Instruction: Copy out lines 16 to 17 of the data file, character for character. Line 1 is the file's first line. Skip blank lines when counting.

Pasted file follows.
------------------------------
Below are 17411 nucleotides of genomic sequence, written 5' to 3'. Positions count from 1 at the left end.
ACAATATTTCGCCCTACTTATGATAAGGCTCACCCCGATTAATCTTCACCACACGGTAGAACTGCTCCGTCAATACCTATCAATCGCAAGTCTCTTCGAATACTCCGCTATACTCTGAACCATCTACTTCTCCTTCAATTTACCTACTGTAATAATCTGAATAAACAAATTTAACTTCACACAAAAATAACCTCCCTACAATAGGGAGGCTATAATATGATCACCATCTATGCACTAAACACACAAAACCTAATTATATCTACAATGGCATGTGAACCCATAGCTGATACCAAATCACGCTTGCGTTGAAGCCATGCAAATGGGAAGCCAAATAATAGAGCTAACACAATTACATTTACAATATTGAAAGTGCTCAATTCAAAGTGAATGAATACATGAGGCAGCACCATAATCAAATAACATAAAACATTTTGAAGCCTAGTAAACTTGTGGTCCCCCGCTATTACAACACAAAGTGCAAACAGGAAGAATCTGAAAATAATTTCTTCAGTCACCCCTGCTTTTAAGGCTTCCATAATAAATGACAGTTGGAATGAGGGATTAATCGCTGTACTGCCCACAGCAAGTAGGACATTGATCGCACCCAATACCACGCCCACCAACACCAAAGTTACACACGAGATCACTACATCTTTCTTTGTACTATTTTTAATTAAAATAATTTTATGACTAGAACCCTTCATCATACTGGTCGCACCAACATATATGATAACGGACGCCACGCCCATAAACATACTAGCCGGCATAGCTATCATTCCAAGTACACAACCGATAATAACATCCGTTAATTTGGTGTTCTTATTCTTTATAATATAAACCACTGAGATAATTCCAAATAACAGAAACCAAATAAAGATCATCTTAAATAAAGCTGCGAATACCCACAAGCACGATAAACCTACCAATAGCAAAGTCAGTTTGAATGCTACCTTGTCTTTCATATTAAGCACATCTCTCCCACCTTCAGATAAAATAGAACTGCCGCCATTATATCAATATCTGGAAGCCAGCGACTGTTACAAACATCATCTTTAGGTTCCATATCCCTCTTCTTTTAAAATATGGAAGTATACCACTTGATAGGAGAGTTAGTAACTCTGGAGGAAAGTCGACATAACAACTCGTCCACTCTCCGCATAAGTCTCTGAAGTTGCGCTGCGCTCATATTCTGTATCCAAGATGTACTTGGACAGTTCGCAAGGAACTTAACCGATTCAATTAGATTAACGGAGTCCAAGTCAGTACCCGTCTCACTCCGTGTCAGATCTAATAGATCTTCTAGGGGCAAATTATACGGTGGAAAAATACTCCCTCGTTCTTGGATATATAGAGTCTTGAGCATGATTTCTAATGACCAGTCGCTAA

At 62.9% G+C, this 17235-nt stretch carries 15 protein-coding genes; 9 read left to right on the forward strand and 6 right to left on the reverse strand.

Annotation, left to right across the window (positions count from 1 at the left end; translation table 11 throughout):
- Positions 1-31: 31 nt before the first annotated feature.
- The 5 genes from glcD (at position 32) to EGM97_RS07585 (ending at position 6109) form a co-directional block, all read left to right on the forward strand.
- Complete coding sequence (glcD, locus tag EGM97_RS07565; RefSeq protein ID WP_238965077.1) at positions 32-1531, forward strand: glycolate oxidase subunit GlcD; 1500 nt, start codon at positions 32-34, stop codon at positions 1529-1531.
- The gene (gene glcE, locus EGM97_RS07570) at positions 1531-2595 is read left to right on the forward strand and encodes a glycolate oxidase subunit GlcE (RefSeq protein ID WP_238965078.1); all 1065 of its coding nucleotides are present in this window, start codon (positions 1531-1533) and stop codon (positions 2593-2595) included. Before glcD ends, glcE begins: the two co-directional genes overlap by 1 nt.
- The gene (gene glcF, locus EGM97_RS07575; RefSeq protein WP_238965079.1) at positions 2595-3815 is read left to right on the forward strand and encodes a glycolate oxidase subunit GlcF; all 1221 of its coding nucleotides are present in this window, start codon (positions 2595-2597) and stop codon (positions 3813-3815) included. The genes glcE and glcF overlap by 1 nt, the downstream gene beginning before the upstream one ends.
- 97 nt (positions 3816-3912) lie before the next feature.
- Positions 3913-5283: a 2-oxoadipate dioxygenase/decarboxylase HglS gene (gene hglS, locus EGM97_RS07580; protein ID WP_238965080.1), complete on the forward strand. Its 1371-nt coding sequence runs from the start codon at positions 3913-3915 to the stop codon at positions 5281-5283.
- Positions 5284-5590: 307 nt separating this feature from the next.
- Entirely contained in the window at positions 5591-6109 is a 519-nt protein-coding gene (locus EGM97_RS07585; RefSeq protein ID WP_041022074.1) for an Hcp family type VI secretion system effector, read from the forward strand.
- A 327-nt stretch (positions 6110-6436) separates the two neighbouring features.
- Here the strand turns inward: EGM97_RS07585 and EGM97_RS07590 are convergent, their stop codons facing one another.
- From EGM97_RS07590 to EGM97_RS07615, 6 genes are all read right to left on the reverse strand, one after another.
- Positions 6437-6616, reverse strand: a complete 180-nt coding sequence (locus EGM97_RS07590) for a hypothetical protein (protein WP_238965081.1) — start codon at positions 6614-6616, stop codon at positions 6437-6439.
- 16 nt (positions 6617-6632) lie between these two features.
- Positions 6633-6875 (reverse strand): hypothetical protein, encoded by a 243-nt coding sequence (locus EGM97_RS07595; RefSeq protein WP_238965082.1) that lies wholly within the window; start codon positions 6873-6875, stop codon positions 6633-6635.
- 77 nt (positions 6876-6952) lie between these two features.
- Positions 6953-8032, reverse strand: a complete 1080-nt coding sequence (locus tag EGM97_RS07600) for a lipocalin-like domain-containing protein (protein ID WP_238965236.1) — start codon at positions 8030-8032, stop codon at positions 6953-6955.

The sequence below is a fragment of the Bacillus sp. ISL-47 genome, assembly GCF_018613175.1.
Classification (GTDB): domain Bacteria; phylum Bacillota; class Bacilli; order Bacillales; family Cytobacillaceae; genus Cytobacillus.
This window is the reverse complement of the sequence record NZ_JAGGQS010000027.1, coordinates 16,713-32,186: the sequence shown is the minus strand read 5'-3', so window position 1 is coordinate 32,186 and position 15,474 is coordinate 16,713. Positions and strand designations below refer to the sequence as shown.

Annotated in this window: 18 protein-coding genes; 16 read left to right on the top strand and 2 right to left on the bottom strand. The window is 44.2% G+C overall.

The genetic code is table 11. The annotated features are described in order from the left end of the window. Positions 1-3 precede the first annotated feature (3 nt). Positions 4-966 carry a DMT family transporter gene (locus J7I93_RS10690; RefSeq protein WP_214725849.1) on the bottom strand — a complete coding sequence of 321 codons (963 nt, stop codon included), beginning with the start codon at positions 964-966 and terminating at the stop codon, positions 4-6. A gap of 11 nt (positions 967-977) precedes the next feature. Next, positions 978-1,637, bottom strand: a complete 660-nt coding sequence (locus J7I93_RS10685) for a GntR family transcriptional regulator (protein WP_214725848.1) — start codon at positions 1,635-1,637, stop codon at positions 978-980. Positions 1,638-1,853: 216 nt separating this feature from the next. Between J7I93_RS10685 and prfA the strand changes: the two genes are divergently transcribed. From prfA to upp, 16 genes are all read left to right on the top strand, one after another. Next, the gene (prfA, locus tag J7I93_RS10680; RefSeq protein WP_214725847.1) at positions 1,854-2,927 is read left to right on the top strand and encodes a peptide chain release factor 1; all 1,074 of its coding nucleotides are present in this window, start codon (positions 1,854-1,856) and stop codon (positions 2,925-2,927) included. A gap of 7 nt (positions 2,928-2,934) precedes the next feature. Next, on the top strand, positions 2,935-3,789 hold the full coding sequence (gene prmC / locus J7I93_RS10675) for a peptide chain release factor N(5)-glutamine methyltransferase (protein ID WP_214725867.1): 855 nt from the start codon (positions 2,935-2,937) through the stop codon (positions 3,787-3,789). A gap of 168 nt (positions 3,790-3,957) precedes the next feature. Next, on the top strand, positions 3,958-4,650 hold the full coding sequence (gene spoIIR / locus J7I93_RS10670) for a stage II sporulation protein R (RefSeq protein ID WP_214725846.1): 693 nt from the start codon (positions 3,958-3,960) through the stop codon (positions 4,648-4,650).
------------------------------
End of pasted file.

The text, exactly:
- From EGM97_RS07590 to EGM97_RS07615, 6 genes are all read right to left on the reverse strand, one after another.
- Positions 6437-6616, reverse strand: a complete 180-nt coding sequence (locus EGM97_RS07590) for a hypothetical protein (protein WP_238965081.1) — start codon at positions 6614-6616, stop codon at positions 6437-6439.